The ability for a metro to attract and retain talent is vital to its success in today’s competitive economy. The Census Bureau’s American Community Survey allows us to see which metros are more attractive to educated workers. We can see how many educated adults (aged 25+ with at least a bachelor’s degree) move into our largest metros and how many move out. The difference between these figures gives us a net inflow or outflow.
The map below plots the net migration of educated adults for all US metros with a population of at least 1 million.
The Dallas-Ft. Worth MSA saw the biggest net inflow gaining 19,590 educated adults between 2014 and 2015 (89,397 moved out, but 108,987 moved in). Phoenix, Charlotte, Denver and Portland round out the top 5.
On the other end of the spectrum, our largest metros tended to see the most out-migration of educated adults. New York saw a new domestic outflow of 57,507. New York along with Chicago (22,944 outflow), Washington D.C. (13,096), Boston (9,516), and Los Angeles (9,423) make up the 5 metros with the greatest outflow of educated adults. It should be noted that each of these metros saw large inflows of educated adults from abroad which made up for much of the domestic decline.
So, how can your region work to attract and retain educated adults? Here are a few suggestions to consider.
Know your industry makeup. By understanding the unique needs of your businesses, you can begin to develop plans to meet those needs. School districts, community colleges and 4-year schools should be willing partners to find and develop programs that will provide your businesses the talent they need to grow. Growth begets more growth.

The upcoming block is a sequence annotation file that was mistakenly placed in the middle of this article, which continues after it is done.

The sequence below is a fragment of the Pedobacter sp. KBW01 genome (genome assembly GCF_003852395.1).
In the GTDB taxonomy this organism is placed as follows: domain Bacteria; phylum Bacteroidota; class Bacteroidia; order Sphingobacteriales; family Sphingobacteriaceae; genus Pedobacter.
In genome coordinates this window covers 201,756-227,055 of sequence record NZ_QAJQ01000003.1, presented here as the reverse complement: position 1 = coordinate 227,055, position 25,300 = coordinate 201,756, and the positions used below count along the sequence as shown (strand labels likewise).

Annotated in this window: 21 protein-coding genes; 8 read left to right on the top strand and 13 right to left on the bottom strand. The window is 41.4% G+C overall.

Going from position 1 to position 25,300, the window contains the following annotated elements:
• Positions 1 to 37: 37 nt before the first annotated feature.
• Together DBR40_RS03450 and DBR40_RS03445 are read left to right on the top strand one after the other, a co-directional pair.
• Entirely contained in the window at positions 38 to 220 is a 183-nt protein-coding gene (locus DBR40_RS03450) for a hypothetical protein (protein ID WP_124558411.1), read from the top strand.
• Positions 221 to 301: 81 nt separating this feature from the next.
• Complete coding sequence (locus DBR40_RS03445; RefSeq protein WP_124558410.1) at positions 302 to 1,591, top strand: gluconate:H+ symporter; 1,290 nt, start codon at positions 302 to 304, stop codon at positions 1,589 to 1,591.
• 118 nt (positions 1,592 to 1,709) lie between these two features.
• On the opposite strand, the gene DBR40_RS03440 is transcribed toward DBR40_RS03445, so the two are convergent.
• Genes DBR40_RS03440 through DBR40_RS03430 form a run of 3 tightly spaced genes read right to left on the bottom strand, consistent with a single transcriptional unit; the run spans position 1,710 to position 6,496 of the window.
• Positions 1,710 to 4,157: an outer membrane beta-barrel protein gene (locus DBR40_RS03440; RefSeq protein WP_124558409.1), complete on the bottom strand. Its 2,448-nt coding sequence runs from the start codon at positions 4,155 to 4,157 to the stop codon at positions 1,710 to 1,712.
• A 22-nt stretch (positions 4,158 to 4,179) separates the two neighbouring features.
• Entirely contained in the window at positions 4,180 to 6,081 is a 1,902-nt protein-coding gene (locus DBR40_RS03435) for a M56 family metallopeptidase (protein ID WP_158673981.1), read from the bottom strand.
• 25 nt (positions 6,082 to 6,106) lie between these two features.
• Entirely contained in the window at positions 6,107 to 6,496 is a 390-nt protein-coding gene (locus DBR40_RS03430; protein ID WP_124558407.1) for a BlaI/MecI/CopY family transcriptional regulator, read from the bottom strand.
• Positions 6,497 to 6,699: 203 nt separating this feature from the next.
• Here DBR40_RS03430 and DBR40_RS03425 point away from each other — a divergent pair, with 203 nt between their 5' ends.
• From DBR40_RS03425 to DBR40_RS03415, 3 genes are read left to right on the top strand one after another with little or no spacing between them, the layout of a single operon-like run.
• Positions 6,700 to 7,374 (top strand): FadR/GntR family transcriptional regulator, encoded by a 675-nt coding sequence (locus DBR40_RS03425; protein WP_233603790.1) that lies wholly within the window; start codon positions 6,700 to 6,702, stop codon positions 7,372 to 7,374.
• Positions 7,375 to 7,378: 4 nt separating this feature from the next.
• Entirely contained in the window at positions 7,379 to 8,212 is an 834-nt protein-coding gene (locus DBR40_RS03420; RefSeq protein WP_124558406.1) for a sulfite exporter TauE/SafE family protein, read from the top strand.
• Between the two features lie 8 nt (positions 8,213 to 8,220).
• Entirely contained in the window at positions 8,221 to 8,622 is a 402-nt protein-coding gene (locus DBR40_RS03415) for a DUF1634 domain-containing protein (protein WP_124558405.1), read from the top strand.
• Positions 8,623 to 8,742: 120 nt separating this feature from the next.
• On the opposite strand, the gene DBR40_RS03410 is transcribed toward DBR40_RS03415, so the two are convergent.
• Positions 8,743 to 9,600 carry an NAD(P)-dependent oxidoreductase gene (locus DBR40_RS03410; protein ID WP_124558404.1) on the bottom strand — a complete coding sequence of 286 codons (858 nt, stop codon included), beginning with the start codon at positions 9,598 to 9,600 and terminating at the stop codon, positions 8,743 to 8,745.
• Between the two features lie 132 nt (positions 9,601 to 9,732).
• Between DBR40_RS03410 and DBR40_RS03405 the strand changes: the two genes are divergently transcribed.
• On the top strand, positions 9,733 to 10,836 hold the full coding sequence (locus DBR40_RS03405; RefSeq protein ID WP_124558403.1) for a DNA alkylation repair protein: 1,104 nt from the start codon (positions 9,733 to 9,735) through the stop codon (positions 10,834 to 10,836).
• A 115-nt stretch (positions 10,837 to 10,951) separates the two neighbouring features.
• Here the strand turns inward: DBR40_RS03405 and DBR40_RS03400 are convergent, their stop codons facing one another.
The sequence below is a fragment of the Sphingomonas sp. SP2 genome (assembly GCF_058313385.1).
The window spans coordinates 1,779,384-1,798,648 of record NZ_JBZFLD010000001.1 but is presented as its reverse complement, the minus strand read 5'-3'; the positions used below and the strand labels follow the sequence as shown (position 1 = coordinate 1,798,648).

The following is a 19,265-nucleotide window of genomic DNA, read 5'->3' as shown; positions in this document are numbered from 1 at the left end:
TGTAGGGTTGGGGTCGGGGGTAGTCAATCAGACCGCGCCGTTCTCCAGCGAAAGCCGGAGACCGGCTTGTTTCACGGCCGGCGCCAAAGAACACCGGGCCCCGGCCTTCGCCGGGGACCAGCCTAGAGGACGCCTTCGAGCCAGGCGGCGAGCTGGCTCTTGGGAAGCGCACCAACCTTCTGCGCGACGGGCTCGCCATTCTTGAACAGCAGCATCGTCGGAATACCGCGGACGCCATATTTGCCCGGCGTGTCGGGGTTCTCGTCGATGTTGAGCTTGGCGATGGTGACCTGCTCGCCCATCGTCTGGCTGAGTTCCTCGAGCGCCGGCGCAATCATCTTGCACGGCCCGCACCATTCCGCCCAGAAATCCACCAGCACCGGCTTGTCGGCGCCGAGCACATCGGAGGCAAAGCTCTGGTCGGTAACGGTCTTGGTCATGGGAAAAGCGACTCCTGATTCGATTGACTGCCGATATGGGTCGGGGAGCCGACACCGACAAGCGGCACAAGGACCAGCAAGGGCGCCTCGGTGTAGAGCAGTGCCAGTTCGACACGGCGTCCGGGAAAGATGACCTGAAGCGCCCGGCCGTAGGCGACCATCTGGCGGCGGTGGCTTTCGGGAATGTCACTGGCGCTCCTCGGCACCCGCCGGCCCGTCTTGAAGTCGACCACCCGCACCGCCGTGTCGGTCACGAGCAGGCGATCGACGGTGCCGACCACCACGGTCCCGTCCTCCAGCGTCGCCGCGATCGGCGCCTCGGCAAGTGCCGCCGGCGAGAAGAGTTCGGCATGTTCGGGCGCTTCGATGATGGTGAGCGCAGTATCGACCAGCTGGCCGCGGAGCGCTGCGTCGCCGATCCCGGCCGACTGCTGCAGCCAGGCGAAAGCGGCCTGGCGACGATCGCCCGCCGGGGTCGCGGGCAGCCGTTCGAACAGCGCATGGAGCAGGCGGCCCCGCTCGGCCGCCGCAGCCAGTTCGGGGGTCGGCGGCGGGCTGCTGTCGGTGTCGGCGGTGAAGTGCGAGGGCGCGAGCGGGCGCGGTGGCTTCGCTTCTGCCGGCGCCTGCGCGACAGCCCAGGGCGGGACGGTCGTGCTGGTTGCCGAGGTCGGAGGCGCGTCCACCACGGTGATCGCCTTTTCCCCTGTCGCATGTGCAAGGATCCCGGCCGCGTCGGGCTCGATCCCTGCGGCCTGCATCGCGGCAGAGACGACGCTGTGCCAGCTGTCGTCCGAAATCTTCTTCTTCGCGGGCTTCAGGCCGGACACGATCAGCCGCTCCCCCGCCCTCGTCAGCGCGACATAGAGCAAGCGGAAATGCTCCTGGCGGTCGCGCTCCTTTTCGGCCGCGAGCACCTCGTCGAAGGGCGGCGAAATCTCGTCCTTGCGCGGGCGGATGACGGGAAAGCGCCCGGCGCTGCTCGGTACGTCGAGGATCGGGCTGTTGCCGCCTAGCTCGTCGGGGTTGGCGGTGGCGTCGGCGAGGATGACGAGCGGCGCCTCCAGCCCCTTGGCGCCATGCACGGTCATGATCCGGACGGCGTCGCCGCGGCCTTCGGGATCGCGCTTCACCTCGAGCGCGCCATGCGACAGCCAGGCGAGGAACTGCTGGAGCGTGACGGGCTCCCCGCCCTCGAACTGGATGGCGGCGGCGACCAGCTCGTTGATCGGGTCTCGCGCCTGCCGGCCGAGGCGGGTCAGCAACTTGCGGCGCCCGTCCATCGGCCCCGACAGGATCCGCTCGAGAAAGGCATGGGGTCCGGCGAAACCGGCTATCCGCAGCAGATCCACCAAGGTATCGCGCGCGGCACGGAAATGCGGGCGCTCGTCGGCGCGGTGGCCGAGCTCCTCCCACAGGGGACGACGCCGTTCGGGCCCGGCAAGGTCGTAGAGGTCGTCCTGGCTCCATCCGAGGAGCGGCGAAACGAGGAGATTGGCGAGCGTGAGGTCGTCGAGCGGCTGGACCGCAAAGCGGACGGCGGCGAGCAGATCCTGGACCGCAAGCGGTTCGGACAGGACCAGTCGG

Find out why people leave. Economic opportunity will be the biggest reason people move in and out of a region and there may be little you can do about that, but if there are other less obvious reasons (often perceived lack of quality of life options), it would be good to know them. It may be difficult to ascertain, but knowing if there are recurring reasons why educated adults leave your community, you can go about remedying them if possible.
Think International. Between 2014 and 2015, the 53 largest metros welcomed over 450,000 educated adults from abroad. In some metros, this figure was quite large (over 50,000) in New York while in some like Birmingham and Louisville it was just a few hundred. What efforts could be undertaken to make it easier for your region to import talent to make your economy more successful?
The data behind the map can be found here.